Nonprofit `telefunders' should try being honest


When James Madison wrote the First Amendment, presumably he had no idea that one day it would protect fundraisers who call your house, obtain a donation for what you thought was a good cause and then pocket most of the money.

But that's what the amendment does, to the lasting shame of the charity industry and the judges who confused misleading telemarketing spiels with sacred free speech. In a 1988 case involving Baltimore's National Federation of the Blind, the Supreme Court blessed schemes in which only a few pennies on each donated dollar end up with a nonprofit. The court even banned states from making charities disclose such shenanigans to a would-be donor, saying it would violate their right of expression.

This scarcely believable state of affairs won't change soon. But the courts offer hope that sanity will prevail in nonprofit fundraising. Last week, the justices left standing an appellate court ruling in a Maryland case that held that the free-speech privileges of nonprofits had limits and that fundraisers aren't completely exempt from the standards binding other businesses.

Again the case involved the National Federation of the Blind, which has a history of litigating for what it says are the rights of the disabled and the nonprofit groups representing them. It also has a history of questionable fundraising. Last year I wrote about Oregon regulators' crackdown on that state's NFB branch, which was paying 60 percent of the funds raised in its name to a for-profit company owned by a director of two NFB affiliates.

The Maryland case was about the Federal Trade Commission's Telemarketing Sales Rule, issued in response to a section of the 2001 USA Patriot Act.

The rule prohibits professional fundraisers from calling before 8 a.m. or after 9 p.m., from blocking caller ID and from using robodialers that sometimes phone with nobody on the line - not even a recording - if computers place more calls than telemarketers can handle.

It also requires professional solicitors to identify themselves and the nonprofit in whose name they are working. And it bans nonprofits from calling you if you ask them not to. (The national "do-not-call" database applies only to commercial businesses. You have to ask nonprofits to leave you alone one at a time.)

Display of nerve

In an impressive display of nerve, the National Federation of the Blind, joined by Special Olympics of Maryland, argued that this violated their free-speech rights under the First Amendment. They also said the FTC exceeded its authority.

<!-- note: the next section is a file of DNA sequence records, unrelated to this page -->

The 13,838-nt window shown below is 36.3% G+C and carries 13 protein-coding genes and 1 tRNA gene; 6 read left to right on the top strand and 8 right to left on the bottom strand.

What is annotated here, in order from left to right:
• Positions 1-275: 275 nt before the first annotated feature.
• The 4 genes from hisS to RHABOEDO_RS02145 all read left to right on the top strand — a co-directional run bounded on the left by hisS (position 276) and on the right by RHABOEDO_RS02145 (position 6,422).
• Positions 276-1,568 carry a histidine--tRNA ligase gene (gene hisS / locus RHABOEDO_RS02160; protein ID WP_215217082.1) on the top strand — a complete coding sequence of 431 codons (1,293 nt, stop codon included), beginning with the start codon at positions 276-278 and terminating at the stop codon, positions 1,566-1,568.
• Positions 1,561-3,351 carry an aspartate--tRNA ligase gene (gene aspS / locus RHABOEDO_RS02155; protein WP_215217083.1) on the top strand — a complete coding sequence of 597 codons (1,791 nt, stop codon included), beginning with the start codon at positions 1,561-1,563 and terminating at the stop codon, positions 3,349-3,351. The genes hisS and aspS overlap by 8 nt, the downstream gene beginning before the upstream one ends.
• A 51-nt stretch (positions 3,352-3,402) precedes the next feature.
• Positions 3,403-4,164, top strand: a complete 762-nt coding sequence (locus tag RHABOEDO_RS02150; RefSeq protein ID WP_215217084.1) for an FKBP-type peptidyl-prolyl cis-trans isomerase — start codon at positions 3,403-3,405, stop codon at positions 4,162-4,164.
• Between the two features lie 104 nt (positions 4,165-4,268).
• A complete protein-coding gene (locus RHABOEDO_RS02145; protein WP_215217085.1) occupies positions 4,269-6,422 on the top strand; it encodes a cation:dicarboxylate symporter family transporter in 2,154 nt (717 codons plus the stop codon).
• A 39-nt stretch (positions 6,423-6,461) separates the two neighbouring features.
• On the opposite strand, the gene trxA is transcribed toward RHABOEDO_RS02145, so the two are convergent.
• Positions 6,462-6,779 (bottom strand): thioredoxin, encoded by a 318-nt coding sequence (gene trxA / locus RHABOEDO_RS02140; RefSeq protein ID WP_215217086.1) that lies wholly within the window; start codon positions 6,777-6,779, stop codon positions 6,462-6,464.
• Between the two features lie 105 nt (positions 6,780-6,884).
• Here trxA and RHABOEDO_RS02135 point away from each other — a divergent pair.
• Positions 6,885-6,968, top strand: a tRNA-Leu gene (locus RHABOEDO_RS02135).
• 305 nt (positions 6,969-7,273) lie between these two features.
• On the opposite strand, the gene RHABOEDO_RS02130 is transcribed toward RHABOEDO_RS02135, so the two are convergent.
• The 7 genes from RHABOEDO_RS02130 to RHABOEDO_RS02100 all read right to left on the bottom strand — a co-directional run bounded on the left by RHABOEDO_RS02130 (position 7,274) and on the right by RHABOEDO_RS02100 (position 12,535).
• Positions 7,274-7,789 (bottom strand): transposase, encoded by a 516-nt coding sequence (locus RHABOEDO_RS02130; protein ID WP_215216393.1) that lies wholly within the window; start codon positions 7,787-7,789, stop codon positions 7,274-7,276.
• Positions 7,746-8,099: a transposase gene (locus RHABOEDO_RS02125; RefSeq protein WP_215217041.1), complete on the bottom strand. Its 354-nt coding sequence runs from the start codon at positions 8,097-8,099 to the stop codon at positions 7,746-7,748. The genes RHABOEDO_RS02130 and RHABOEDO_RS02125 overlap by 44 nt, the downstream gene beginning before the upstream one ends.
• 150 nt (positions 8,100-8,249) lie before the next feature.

Apparently they believe professional "telefunders" should be able to call you any time, even if you tell them not to, without immediately disclosing that they are seeking money and without displaying their information on caller ID.

Nonsense, said U.S. District Judge J. Frederick Motz of Baltimore. Nonsense, agreed the U.S. Court of Appeals for the 4th Circuit, whose ruling was left in place after the Supreme Court refused to hear the nonprofits' appeal.

NFB's and Special Olympics of Maryland's lawsuit forced 4th Circuit Judge J. Harvey Wilkinson to state the perfectly obvious in his written opinion.

"After 9 p.m., family members might, for example, be cleaning house for the night, bathing, paying bills, discussing homework, planning this or that, reading, watching TV, or simply getting ready to turn in," he wrote.

"Before 8 a.m., they might be eating breakfast, dressing, shaving or fixing lunch for spouses or kids. The First Amendment does not require us to interrupt these family moments."

There are limits

No kidding. The First Amendment does not allow people to shout "fire" in a crowded room where there is no fire. It does not permit corporations to disseminate fraudulent information about stock offerings. It doesn't allow stores to falsely advertise.

And it shouldn't allow unfettered solicitation by nonprofits. Ideally, the 1988 case creating a special standard for nonprofits - allowing fundraisers to pretend your money is going to charity when most of it isn't - would be overthrown. Perhaps the 4th Circuit's ruling will lay the groundwork for further reforms.

Meanwhile, you should rarely if ever donate in response to a telephone sales pitch. True, it might come from a volunteer who will direct all your money to the good cause. (And the FTC restrictions do not apply to volunteer solicitors.) But it also might come from a professional who could keep 60 percent of it or more - legally, without having to tell you.

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